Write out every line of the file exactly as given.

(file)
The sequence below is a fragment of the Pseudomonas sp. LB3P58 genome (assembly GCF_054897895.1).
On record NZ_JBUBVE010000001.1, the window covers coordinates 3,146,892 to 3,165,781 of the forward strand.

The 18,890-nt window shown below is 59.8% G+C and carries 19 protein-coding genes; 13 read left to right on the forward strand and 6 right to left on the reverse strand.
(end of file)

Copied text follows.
The sequence below is a fragment of the Pseudomonas sp. LB3P58 genome (assembly GCF_054897895.1).
On record NZ_JBUBVE010000001.1, the window covers coordinates 3,146,892 to 3,165,781 of the forward strand.

The 18,890-nt window shown below is 59.8% G+C and carries 19 protein-coding genes; 13 read left to right on the forward strand and 6 right to left on the reverse strand.